The Fuso-class were "Dreadnought" battleships in service with Japan during both World War and World War 2, the first true Dreadnought battleships in service to the Empire. "Dreadnought" was a name introduced by the British Royal Navy with the commissioning of their HMS Dreadnought, a warship that immediately made all other steel warships obsolete through her uniform use of big guns (12") coupled to steam turbine propulsion with adequate armor protection and speed. Her introduction in 1906 immediately rewrote the books on naval surface warfare.
Such was its impression that many nations raced to match the capabilities of Dreadnought - all pre-existing warships were now referred to as "Pre-Dreadnought". IJN Fuso was laid down on March 11th, 1912 by the Kure Naval Arsenal and launched on March 28th, 1914. Commissioned on November 8th, 1915, "Fuso" carried what was the classic name for the Japanese Islands and represented the lead ship in the two-strong Fuso-class. Her sister ship was IJN Yamashiro and she was launched in 1915 from the Yokosuka Nava Yard.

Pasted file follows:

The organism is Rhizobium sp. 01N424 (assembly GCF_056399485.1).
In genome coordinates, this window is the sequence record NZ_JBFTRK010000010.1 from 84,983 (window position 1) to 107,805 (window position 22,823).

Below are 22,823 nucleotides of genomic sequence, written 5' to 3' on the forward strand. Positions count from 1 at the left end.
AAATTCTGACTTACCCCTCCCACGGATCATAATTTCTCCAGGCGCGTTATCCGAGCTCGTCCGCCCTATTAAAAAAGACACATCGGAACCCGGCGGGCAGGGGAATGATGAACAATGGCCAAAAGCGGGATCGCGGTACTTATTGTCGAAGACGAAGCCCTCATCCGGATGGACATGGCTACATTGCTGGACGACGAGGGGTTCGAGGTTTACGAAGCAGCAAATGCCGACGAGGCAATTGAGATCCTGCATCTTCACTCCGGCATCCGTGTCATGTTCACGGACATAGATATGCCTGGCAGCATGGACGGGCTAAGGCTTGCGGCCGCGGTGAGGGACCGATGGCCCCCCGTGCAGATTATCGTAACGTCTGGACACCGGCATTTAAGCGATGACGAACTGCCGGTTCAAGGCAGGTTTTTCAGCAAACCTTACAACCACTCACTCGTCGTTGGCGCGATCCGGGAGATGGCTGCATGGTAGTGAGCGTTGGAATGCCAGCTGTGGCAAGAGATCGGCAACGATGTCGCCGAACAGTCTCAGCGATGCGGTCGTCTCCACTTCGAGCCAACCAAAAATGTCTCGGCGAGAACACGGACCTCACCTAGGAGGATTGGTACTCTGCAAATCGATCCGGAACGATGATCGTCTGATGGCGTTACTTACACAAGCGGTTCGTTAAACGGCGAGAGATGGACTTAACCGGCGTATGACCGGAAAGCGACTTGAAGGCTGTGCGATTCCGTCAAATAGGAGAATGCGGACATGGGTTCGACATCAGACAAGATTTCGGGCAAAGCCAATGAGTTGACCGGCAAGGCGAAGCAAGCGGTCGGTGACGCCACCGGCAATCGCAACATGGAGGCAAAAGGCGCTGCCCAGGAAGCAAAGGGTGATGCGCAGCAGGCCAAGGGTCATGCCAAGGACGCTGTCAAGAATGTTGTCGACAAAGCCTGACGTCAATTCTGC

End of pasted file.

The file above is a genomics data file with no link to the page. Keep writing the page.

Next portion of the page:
The Fuso-class was influenced by Japanese experience with the preceding Kongo-class battlecruisers. These ship were assisted in their development by British support and began entering service in 1913. The battlecruisers eventually evolved into truer battleship types and then as "fast battleships" to serve in protection of Japanese carriers heading into World War 2. Compared to the Kongo-class, the Fuso-class was of extended dimensions and provided with battleship-level armor protection from the outset. This, of course, led to a larger vessel of greater drag in the water as well as increased displacement - leading to reduced ocean-going speeds. By design, the Fuso-class Dreadnoughts carried a quarter more armor protection than the preceding Kongo-class.
As built, IJN Fuso exhibited a length of 673 feet with a beam of 94 feet and a draught of 28.5 feet. Its power came from 24 x Miyahara water-tube boilers feeding 2 x Brown-Curtiss steam turbines developing 40,000 horsepower while driving 4 x shafts. Speed reached a serviceable 23 knots with ranges out to 9,200 miles. Her displacement was 29,800 tons when initially put to water.
Her profile showcased a conventional silhouette with a modest bridge superstructure containing the main mast set ahead of midships. Two smoke funnels were seated in line at center with another mast held aft. The bow was of the usual raised, pointed shape and the stern left curved and low. Under a full head of steam, the Fuso could prove something of an elegant vessel as it cut through still waters. Her complete crew complement numbered 1,198 personnel.